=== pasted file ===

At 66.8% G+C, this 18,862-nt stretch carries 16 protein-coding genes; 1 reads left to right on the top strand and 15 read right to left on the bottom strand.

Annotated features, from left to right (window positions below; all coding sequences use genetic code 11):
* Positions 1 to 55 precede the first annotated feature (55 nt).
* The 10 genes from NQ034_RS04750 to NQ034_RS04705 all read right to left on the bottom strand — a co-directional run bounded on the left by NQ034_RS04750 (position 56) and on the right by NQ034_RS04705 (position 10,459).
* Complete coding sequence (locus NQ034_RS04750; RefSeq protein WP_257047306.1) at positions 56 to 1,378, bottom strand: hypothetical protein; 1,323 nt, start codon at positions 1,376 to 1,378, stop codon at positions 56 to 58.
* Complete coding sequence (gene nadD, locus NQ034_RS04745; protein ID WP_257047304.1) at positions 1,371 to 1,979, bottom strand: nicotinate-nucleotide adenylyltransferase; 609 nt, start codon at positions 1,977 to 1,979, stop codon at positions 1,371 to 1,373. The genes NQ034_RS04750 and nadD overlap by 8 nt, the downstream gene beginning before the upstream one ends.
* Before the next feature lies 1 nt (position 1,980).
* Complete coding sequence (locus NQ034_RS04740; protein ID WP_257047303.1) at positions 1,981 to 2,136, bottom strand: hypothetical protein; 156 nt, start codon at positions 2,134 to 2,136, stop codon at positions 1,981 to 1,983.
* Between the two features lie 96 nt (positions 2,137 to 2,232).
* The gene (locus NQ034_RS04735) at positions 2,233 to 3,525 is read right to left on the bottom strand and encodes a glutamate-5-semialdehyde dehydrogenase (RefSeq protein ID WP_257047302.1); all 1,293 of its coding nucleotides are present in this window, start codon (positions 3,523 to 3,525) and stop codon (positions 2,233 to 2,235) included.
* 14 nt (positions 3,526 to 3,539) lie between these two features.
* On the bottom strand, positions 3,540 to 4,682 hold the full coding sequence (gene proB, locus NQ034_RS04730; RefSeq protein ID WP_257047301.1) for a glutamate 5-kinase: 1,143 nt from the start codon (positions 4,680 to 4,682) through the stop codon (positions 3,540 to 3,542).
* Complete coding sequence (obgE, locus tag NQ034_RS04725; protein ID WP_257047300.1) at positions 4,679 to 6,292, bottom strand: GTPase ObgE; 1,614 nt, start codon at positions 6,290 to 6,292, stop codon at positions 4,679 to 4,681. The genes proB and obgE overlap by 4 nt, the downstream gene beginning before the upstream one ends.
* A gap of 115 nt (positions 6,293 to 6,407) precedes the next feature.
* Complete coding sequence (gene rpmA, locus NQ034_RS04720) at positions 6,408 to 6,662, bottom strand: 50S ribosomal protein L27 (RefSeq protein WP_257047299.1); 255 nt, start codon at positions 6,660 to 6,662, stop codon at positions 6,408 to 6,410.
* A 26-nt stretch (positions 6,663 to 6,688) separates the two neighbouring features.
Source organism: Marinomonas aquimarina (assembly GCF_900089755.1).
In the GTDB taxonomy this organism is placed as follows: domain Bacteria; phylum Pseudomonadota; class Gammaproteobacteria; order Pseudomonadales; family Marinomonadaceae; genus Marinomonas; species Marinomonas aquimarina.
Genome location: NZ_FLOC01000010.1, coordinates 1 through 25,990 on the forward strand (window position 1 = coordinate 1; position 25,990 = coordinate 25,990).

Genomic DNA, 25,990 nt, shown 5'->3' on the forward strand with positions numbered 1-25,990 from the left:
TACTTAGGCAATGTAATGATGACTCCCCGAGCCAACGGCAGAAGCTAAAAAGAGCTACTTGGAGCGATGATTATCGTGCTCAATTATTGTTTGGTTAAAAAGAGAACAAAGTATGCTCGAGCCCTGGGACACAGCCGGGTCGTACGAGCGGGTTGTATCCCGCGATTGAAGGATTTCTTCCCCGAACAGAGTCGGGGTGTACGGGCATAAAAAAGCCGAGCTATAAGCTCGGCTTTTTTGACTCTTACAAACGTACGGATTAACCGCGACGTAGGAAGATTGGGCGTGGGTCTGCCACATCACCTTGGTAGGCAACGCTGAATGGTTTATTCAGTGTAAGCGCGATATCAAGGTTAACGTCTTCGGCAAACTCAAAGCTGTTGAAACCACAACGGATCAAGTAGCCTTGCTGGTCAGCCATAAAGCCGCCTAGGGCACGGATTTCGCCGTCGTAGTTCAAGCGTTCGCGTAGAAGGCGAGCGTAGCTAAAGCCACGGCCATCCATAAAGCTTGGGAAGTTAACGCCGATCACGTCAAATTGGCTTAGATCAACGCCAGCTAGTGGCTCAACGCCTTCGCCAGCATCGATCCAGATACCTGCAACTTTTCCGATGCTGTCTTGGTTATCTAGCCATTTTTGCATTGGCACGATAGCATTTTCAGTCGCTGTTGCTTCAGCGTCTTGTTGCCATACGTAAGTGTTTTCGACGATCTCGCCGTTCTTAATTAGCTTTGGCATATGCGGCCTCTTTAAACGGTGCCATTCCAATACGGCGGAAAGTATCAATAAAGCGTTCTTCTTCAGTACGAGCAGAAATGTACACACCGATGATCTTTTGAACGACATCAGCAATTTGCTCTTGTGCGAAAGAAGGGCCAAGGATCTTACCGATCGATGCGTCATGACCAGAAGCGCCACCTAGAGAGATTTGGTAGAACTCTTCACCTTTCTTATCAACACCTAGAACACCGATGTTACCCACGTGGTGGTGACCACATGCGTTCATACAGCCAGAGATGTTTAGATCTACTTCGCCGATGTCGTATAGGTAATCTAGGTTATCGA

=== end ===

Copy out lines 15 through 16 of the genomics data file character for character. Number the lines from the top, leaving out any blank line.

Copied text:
* Complete coding sequence (gene rpmA, locus NQ034_RS04720) at positions 6,408 to 6,662, bottom strand: 50S ribosomal protein L27 (RefSeq protein WP_257047299.1); 255 nt, start codon at positions 6,660 to 6,662, stop codon at positions 6,408 to 6,410.
* A 26-nt stretch (positions 6,663 to 6,688) separates the two neighbouring features.